Democracy project in flames.
Daniel Pipes was right. The U.S. should have never tried to ‘nation build’ in Iraq after Operation Iraqi Freedom, instead, after hostilities had officially ended they should have withdrawn all troops to designated areas, and placed a more friendly-to-the-West leader in control, with the explicit promise to return if the political situation resorts to former ways.
Report: Iraq PM ‘Invites’ Iran to Seize US Embassy in Baghdad
By Chana Ya’ar
Iraq allegedly has agreed to allow 50,000 Iranian Basij militia troops into the country to help suppress riotsagainst the government and seize Arab and other foreign embassies, including that of the United States. The two leaders allegedly agreed to allow the Basij forces to attack and occupy the foreign embassies considered hostile to Iran in Baghdad, and to detain their staffs.
Iraq’s Prime Minister Nuri al-Maliki and Iranian military commander Qassaem Soleimani, head of Iran’s Al Qods Force, allegedly shook hands on the plan over the weekend at a meeting in Baghdad. Pledging 50,000 Basij military troops to help al-Maliki put down the nationwide riots against his government, Soleimani was quoted as saying “the Iraqi Front is the last front to defend the security of Iran.”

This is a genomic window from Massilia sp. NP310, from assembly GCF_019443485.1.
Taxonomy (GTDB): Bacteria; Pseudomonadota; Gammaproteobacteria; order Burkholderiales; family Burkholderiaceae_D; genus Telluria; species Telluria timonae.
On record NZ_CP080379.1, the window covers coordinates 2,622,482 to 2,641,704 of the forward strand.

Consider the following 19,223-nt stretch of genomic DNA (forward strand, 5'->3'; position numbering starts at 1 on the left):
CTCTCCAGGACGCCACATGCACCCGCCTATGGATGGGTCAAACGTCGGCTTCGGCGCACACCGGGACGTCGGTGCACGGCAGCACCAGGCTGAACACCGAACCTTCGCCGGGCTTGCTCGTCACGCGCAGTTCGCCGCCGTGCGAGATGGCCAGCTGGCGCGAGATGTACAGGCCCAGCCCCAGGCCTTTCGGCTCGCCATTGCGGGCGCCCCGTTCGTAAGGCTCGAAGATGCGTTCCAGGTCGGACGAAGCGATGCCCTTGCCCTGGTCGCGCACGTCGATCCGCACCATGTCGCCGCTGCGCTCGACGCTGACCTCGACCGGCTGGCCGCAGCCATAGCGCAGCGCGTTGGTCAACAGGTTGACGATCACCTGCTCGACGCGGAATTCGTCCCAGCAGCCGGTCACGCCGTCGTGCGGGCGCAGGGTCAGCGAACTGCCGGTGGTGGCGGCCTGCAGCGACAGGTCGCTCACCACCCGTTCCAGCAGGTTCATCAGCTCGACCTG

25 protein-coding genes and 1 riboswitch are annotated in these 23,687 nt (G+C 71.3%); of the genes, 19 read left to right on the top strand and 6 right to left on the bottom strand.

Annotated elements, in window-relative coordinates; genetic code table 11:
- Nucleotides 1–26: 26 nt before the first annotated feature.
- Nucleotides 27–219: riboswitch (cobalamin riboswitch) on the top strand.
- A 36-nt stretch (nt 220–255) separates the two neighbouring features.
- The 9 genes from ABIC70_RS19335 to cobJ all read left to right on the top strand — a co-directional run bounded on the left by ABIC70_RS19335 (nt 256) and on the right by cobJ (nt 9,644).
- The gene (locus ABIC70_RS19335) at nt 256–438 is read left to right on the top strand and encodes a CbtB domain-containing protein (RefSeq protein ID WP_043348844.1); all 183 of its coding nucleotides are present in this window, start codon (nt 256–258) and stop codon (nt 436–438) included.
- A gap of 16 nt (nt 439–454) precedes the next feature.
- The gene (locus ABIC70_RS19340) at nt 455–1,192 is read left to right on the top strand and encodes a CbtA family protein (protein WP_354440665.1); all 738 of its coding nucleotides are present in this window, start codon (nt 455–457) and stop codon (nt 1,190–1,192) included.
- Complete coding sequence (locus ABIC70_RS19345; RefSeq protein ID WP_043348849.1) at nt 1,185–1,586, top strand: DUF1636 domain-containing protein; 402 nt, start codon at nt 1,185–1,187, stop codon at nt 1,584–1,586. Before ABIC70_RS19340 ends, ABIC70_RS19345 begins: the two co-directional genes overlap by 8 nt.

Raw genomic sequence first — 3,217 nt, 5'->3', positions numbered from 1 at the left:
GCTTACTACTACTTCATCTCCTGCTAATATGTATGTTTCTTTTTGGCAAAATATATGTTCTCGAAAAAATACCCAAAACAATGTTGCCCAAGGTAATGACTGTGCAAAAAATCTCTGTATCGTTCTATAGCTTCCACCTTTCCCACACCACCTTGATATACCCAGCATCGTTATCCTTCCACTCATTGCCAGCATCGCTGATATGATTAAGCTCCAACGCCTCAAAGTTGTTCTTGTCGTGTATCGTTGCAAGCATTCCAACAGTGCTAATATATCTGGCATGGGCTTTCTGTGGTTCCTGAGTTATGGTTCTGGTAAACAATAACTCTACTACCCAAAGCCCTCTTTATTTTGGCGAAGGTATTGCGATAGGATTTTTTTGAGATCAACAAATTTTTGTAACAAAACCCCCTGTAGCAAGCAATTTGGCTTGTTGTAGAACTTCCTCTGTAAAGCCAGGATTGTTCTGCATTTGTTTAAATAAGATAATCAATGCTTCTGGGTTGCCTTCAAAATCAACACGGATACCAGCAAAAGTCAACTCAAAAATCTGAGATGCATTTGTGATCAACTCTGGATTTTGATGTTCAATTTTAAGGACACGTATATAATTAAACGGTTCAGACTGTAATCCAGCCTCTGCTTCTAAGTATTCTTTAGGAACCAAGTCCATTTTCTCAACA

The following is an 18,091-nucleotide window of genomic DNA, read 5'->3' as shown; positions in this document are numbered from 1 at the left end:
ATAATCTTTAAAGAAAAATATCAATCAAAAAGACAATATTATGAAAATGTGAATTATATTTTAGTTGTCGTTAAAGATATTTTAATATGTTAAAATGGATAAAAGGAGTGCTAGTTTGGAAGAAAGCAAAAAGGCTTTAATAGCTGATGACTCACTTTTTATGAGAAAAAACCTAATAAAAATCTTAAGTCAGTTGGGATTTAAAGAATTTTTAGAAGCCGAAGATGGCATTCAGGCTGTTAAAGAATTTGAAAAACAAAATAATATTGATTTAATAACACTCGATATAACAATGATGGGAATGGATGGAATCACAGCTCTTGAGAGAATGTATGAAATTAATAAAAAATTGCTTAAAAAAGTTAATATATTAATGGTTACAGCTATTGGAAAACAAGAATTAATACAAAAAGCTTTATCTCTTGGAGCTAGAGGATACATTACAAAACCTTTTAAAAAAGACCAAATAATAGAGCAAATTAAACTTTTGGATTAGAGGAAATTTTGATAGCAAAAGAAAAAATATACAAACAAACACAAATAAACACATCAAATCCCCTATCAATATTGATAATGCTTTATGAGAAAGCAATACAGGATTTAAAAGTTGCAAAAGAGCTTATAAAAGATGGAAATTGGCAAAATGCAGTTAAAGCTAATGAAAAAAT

The report, which appeared Saturday on the Voice of Iraq website and that of theNashwan News, apparently offered enough evidence to create concern among analysts in the United States. “Even if there is a slim chance that the report is true, it should be published immediately,” commented U.S.-based Middle East strategy expert Mark Langfan.
U.S. embassies have become an increasingly popular target for disgruntled Islamists who wish to whip up popular support, attempt to terrorize Western leaderships or terrorize a local population into submission, such as last year’s September 11, 2012 attack on the U.S. Consulate in Benghazi, Libya in which four American diplomats were killed — including U.S. Ambassador to Libya Christopher Stevens.
In 1979, Iranian radical Islamists seized the American Embassy in Tehran and took 52 hostages captive on November 4 to express their support of the Iranian Revolution. A U.S. attempt to rescue the hostages on April 24, 1980 ended in failure and the deaths of eight American soldiers, one Iranian civilian and the destruction of two U.S. aircraft. Three months later, Iraq invaded Iran, leading to negotiations between the U.S. and Iran for release of the hostages, brokered by Algeria. The hostages were not freed until January 1981.